It's good to have the secondary set for the trip unit you are working with so that you can power the unit and defeat ground fault, if enabled. Some breakers can be defeated with a jumper, otherwise you will need to wire 2 phases in series.

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    Quote Originally Posted by SecondGen View Post
    Setting up the test set properly is arguably the hardest part when it comes to primary-injection testing. First off you need a really good power source, so something like 100A of 480V. Then you need a good collection of copper bus, test cables, and c-clamps so you can connect to the breaker you are testing. Most drawout breakers can be connected directly to the stabs, but just about every insulated and molded case breaker is going to require you to get creative.

    One trick I always like to use is short all phases on the load side of the breaker, that way you only move your line side lead when switching phases.

    Once you have the breaker securely on the test set and a good power source, the testing will go smooth. If you want to keep the current level low and specs allow for it you can dial settings down for your timing tests at 3x 1.5x and instantaneous. I generally don't like going over 15kA so I will dial down whenever possible. Also you will get an arm workout from charging and closing the breakers all day, best to hookup control power whenever possible.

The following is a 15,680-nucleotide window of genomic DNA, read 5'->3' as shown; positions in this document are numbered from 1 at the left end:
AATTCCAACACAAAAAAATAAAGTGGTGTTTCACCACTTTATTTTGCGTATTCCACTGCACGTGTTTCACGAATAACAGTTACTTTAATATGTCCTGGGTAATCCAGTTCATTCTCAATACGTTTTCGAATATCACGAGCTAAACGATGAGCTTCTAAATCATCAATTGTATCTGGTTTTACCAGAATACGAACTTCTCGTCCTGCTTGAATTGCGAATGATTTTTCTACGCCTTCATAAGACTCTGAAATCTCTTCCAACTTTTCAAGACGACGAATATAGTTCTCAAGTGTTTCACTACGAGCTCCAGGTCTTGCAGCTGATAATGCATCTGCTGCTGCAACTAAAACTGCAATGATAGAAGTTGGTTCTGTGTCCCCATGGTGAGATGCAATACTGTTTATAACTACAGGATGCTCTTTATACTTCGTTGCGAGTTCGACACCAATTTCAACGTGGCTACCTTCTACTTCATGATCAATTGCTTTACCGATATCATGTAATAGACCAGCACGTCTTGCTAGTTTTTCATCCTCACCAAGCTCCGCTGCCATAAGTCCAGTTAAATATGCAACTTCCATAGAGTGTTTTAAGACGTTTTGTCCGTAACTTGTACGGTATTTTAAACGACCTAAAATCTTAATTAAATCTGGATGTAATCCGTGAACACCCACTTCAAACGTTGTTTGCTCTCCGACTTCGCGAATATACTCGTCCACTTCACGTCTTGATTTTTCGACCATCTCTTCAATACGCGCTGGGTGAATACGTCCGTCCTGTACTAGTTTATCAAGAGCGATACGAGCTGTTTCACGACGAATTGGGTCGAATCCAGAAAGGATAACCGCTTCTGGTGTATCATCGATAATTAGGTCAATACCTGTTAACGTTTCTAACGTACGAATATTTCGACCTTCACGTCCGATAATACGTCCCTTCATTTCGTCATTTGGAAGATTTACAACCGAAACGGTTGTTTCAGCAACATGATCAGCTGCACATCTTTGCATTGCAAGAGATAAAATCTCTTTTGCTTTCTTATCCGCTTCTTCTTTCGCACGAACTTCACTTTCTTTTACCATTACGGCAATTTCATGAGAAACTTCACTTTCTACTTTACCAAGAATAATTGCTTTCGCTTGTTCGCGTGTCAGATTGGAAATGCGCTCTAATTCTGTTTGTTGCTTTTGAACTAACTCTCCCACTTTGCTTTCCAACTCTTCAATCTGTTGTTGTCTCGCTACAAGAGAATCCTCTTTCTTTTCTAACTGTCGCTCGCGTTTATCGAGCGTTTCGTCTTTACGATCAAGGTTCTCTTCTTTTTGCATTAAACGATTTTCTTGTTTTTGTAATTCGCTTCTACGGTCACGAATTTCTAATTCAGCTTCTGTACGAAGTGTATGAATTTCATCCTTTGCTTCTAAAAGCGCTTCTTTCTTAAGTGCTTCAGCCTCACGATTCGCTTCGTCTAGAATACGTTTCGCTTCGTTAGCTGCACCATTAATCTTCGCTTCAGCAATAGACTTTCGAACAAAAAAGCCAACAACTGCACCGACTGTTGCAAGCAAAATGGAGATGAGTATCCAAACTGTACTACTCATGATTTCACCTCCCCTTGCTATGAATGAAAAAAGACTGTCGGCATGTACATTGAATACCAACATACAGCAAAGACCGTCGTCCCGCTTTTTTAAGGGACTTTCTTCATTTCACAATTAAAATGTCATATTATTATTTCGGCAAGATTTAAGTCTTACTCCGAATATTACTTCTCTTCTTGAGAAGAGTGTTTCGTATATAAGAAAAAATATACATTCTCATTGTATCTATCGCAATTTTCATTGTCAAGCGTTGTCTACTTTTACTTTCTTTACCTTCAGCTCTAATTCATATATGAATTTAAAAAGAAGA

It's good to have the secondary set for the trip unit you are working with so that you can power the unit and defeat ground fault, if enabled. Some breakers can be defeated with a jumper, otherwise you will need to wire 2 phases in series.

    Thank you for that information. Also if i may ask, whats the best way to start testing the functions? Is there an order to test short time, long time, instantaneous and ground fault? Where is it beat to start

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    Kalbi_Rob is offline Experienced Member Pro Subscriber
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    Quote Originally Posted by lazo2794 View Post
    Thank you for that information. Also if i may ask, whats the best way to start testing the functions? Is there an order to test short time, long time, instantaneous and ground fault? Where is it beat to start
    Most technicians will just go in order Long Time -> Short Time -> Instantaneous -> Ground Fault.

    I personally will depend on the SCCS to determine the test procedure, because I always attempt to test settings in an order in which you will be able to leave the setting without disturbance as you progress through the different functions, to the best of your abilities.

    In all reality there is no definitive way to test. That being said, be aware of Undervoltage trips, Zone Interlocks, Shunt Trips, Bell & Alarm circuits, and Maintenance switch modes (or other interlocks/features) as they create alternative difficulties to testing.